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"For the respect his works have commanded of musicians, and the popularity they have enjoyed among wider audiences, he is probably the most admired composer in the history of Western music." With this appraisal the New Grove Dictionary of Music and Musicians, published in 1980, begins its magisterial article on Beethoven. More than a decade later one might not apply this statement to the Teutonic Goliath but to the David of Mozart. Not only is this year (1991) the bicentennial of Mozart\'s death, it also comes at a time when his pristine classical image has become the preferred taste over Beethoven\'s more extroverted expression.

Turn your channel to PBS, where Hugh Downs or Peter Ustinov is narrating a Mozart special. Turn to one of the commercial channels, and Mozart\'s Piano Concerto K. 466 and "Little" G Minor Symphony K. 183/173dB are selling MacIntosh computers, Don Giovanni gives class to Cheer laundry detergent, The Marriage of Figaro hawks the Sirocco automobile, the Requiem\'s Lacrymosa seemingly sanctifies Lee Jeans, and another piano concerto (K. 482) perks Maxwell House coffee. The recovery of a Mozart symphony, even if juvenilia, receives front-page coverage from The New York Times. Dealers and collectors will go to any extreme for a piece of the action; Mozart autographs sell at the same prices as fine paintings, and dealers in one case dismembered the "Andretter" Serenade K. 185, retailing it piecemeal for greater profit. The Marriage of Figaro and Don Giovanni now rival the box-office receipts of La Boheme and Madame Butterfly.

This popularization of Mozart did not come from the opera houses or concert halls -- its most direct beneficiaries -- but from the stage and screen. More than any other factor, the Mozart mania of the 1980s was initiated by Peter Shaffer\'s play Amadeus. It and the subsequent film directed by Milos Forman did more for Mozart\'s case than anything else in the two hundred years since the composer\'s death. Amadeus ran in London, Washington, and New York and was translated into German and Hungarian, among other languages, as it entered the repertoire of the Burgtheater in Vienna and the Nemzeti Szinhaz in Budapest. Shaffer continually revised the stage version with, in his words, "a nearly obsessive pursuit of clarity, structural order, and drama. . . . One of the faults which I [Shaffer] believe existed in the London version was simply that Salieri has too little to do with Mozart\'s ruin." For the film version, Shaffer and Forman again revised the script, not only for the new medium but also for a larger and less-sophisticated audience. Both men agreed that we were not making an objective "Life of Wolfgang Mozart." This cannot be stressed too strongly. Obviously, Amadeus on the stage was never intended to be a documentary biography of the composer and the film is even less of one. . . . But we are also blatantly claiming the grand license of the storyteller to embellish his tale with fictional ornament, and -- above all -- to supply it with a climax whose sole justification need be that it enthralls his audience and emblazons his theme.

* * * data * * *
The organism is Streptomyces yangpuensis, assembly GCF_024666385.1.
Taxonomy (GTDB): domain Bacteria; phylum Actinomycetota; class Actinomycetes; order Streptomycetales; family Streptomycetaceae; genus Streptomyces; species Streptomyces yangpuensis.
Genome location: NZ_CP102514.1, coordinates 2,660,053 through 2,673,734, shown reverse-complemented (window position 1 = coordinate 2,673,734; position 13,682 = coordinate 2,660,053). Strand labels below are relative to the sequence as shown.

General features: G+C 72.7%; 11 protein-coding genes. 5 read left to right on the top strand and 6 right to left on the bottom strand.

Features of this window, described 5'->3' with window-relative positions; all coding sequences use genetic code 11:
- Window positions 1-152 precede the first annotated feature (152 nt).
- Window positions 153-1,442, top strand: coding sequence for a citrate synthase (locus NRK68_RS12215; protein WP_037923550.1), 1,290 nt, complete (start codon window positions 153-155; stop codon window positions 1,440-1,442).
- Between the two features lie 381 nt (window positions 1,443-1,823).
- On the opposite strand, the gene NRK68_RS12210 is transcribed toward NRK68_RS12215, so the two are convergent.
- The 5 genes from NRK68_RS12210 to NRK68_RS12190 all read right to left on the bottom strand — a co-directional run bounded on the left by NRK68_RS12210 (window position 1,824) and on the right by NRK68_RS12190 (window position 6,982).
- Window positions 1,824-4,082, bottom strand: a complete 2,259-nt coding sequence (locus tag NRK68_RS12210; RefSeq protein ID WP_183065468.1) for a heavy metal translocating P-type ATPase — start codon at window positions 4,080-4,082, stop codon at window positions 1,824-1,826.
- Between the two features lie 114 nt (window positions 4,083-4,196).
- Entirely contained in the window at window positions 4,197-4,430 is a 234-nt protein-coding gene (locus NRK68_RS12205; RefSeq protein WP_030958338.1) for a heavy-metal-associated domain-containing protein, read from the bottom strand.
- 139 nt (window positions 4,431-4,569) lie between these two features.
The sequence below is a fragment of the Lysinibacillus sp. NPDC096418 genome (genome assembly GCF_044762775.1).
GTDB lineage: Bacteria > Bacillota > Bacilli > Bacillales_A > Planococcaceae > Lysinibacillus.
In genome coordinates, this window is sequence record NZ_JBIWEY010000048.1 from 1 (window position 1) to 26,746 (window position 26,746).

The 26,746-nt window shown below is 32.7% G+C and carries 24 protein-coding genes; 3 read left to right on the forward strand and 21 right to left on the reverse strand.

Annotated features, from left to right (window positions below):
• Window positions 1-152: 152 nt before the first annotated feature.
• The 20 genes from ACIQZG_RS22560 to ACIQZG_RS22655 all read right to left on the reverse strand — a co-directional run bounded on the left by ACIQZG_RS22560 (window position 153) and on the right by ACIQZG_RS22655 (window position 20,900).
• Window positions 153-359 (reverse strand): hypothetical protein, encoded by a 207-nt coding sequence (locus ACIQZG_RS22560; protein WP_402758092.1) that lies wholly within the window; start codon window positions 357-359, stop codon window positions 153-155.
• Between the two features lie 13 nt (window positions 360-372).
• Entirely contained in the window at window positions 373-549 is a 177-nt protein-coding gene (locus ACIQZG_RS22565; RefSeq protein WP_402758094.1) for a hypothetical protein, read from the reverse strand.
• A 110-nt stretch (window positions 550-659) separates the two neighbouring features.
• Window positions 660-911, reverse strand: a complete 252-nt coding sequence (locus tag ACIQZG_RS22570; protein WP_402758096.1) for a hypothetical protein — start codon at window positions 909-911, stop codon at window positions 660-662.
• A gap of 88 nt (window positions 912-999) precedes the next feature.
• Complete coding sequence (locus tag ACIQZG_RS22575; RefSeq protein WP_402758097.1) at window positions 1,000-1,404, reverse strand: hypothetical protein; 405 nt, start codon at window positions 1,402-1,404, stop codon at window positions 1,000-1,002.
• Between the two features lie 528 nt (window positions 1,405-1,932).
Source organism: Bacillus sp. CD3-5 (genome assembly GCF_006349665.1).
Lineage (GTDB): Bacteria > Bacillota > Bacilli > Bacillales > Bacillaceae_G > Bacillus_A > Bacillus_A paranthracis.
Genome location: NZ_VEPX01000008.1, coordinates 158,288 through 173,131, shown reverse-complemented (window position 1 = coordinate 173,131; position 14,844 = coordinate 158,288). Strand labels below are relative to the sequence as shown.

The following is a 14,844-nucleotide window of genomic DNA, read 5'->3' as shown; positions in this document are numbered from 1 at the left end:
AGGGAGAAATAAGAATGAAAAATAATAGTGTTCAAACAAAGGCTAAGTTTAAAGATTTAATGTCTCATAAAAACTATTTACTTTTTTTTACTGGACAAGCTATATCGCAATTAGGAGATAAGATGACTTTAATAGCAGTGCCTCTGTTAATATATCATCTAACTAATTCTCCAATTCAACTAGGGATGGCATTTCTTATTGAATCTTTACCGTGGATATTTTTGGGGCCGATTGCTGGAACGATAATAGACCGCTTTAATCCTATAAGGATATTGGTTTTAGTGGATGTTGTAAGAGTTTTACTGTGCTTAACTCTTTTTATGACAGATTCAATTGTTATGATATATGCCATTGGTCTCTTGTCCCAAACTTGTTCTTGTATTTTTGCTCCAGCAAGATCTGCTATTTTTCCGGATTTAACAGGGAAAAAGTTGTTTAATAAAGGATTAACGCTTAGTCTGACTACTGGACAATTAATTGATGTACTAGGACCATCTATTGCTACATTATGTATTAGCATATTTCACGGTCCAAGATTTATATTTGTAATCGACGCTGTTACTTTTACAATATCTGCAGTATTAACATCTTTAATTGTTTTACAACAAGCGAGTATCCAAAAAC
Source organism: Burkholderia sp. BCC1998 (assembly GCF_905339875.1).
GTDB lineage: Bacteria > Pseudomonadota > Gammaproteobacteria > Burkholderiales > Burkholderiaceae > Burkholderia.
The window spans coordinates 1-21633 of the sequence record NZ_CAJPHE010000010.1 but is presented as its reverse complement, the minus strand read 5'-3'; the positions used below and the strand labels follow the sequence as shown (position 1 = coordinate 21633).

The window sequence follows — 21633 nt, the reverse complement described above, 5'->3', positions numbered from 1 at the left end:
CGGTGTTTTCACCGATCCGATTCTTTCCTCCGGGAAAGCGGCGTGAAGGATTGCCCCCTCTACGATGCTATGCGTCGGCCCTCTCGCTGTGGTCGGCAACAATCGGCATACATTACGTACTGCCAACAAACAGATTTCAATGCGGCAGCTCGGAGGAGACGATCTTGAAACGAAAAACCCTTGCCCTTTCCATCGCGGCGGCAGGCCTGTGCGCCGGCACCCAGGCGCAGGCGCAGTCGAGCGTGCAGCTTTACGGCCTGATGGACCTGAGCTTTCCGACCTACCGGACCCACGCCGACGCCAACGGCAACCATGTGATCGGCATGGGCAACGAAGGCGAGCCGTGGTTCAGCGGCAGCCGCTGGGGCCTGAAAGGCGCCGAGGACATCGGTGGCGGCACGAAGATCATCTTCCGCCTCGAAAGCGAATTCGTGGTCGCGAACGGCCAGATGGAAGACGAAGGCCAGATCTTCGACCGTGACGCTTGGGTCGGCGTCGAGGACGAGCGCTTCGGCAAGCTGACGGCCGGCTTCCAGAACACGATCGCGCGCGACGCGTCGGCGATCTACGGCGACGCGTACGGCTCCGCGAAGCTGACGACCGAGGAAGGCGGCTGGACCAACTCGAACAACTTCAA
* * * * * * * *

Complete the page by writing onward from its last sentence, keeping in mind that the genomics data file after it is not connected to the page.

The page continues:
Even more so than on the stage, the film translated what could be accepted as compelling drama into what for many viewers became the time, place, and characters of history. The caveats published with the stage play were never imprinted on celluloid; fiction was never segregated from truth.

Amadeus centers on the deep envy of the imperial court composer Antonio Salieri of Mozart\'s godlike gifts as a composer. Despite Mozart\'s uncouthness and immaturity, he produced one work after another that seemed divinely sponsored as they transcended his own personality. He was beloved of God -- truly befitting the name "Amadeus." Both the play and the film concern themselves with the most significant decade in the composer\'s life, beginning with his dismissal from the service of the Archbishop of Salzburg in 1781 until his death ten years later. During this time Mozart resided in Vienna and became a composer free from the daily obligations of court appointments, but encumbered by the quest for financial stability. In this decade Mozart composed a large number of works astonishing for their quality. Amadeus sets much of its action at the Viennese court in